“Most of this overfishing is not illegal, that’s the problem,” Gutiérrez says, as most of it goes on in international waters. Most of the fleet’s vessels are trawlers – banned within China’s territorial waters and notorious for damaging ecosystems by dragging nets along the seafloor. Other common boats are longliners, for larger fish such as tuna or shark, and squid-jiggers, which usually operate in deeper waters.
“To shift the dynamic there needs to be radical transparency,” says Philip Chou, an expert on distant-water fishing at Oceana, a marine conservation group. “So far, the evidence has not shown that [the Chinese government] has taken it further than rhetoric.”
China would need to open up about its catch, the real-time location of its fleets, the ownership of fishing vessels, and the opaque bilateral or regional agreements it has made with low-income coastal nations, Chou says. In west Africa, for example, a 2018 report by the Environmental Justice Foundation found 90% of Ghanaian-flagged vessels had Chinese involvement.
China’s self-declared shake-up proposes changes to high-seas transshipment rules – the movement of cargo from one vessel to another – along with reforms to distant-water fishing. It also announced two three-month fishing moratoriums: one west of the Galápagos, between September and November, and another beginning in July in the south Atlantic near Argentina.
The world’s biggest seafood exporter is also mooted to be planning to ratify the Port State Measures Agreement, the first internationally binding accord in which ports around the world pledge not to allow illegal or unregulated fishing boats to land catches.
“It’s a significant concession,” says Steve Trent, executive director of the Environmental Justice Foundation. “But in the context of global fisheries it’s not enough, it’s not nearly enough.”
China hauled up about 15% of the world’s reported fishing catch in 2018, according to the UN fisheries agency, more than twice the second- and third-ranking countries. But the lack of transparency means it is impossible to truly know how much seafood humans take from the ocean amid an alarming drop in marine life in the past half-century.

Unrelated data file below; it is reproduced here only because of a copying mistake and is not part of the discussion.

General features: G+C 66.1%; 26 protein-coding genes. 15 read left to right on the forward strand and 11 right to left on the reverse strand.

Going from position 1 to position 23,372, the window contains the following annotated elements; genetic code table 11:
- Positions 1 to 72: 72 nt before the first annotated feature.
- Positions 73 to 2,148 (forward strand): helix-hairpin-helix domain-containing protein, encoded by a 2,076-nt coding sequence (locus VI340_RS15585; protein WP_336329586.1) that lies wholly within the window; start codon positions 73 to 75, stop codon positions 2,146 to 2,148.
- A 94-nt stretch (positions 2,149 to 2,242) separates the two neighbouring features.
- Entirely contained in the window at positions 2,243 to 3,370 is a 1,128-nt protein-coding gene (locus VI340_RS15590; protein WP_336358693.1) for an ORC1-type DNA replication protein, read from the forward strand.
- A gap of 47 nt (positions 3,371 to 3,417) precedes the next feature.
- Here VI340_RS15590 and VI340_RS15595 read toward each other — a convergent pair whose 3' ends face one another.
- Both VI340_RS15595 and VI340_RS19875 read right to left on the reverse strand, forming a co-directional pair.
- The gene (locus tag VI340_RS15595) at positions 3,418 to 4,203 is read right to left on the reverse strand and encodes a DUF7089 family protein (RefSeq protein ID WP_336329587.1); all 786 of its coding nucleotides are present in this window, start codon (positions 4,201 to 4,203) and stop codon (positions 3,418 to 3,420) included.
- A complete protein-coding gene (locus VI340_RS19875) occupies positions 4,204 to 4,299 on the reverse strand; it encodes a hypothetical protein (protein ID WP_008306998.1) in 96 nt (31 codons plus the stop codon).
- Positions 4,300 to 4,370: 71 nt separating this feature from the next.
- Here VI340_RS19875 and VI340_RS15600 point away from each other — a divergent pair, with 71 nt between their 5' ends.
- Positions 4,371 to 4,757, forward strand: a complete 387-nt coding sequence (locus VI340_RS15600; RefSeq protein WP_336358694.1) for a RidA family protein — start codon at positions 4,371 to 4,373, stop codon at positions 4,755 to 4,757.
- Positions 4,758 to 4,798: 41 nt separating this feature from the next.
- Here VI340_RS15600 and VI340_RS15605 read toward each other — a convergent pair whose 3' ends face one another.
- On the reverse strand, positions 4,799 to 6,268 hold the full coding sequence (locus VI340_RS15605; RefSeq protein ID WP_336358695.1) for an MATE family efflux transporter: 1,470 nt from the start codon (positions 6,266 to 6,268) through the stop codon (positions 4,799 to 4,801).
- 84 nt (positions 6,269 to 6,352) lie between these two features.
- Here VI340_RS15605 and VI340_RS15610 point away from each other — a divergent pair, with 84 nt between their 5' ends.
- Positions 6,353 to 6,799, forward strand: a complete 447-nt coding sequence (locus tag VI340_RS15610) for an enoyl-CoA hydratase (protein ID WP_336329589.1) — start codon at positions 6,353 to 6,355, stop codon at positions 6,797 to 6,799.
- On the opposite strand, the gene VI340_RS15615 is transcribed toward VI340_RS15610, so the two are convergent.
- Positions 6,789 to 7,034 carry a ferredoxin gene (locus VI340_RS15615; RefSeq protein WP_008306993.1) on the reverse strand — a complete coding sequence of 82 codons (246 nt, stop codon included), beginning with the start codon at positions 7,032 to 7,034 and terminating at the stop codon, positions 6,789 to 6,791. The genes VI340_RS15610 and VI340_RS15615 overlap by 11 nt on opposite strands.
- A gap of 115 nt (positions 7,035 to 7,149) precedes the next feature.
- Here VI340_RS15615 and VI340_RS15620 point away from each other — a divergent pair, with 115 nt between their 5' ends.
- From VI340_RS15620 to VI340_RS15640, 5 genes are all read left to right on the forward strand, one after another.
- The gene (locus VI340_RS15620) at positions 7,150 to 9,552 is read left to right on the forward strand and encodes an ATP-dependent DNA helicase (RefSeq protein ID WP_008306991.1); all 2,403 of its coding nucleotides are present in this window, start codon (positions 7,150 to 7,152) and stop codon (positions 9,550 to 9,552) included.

The UN’s Food and Agriculture Organization (FAO) estimates that illegal fishing has an annual cost of up to $23bn. The FAO also calculatesd that nearly 60 million people worked in fishing or aquaculture in 2016, 85% of them in Asia.
Ecuador is one of a few small nation states that have pushed back against the Chinese flotillas. In the hotly disputed South China Sea, Indonesia sent F-16 fighter jets along with navy, coastguard and fishing boats to repel 63 Chinese fishing boats and four coastguard vessels from its waters in January.
But North Korean fishing boats may have come off worse from exchanges with China’s “dark fleets”, amid reports of “ghost boats” washing up on Japanese shores containing the bodies of North Korean fishermen. In its backyard, the Chinese fleet has a fearsome reputation for systemic illegal fishing and aggressive tactics when faced with competitors or foreign patrol vessels.
China signed a key UN fish stocks agreement in 1996 but never ratified it. It is a member of seven regional fishery management organisations, or RFMOs, but its distant water fleet operates outside of those frameworks, says Mercedes Rosello, director of House of Ocean, a not-for-profit legal consultancy that monitors IUU fishing.
“When you are looking at thousands of vessels, the rules and mechanisms which that flag state adopts are of huge transcendence,” Rosello says.
The US, Japan, and the EU, which make up about 70% of the global seafood market, need to take proactive measures to disrupt IUU fish from Chinese vessels from entering international supply chains, says Trent.
“[Without] wholescale structural change by China and the system of global governance of the ocean to make sure the Chinese do abide by the law,” he says, the world’s fish stocks would continue their precipitous decline.
“The people who suffer first and worst are almost always the coastal communities who rely on those fisheries for their survival, wellbeing and food,” he says.
“Exactly what happens in the Galápagos [Islands] happens in locations around the world and it’s terrifying.”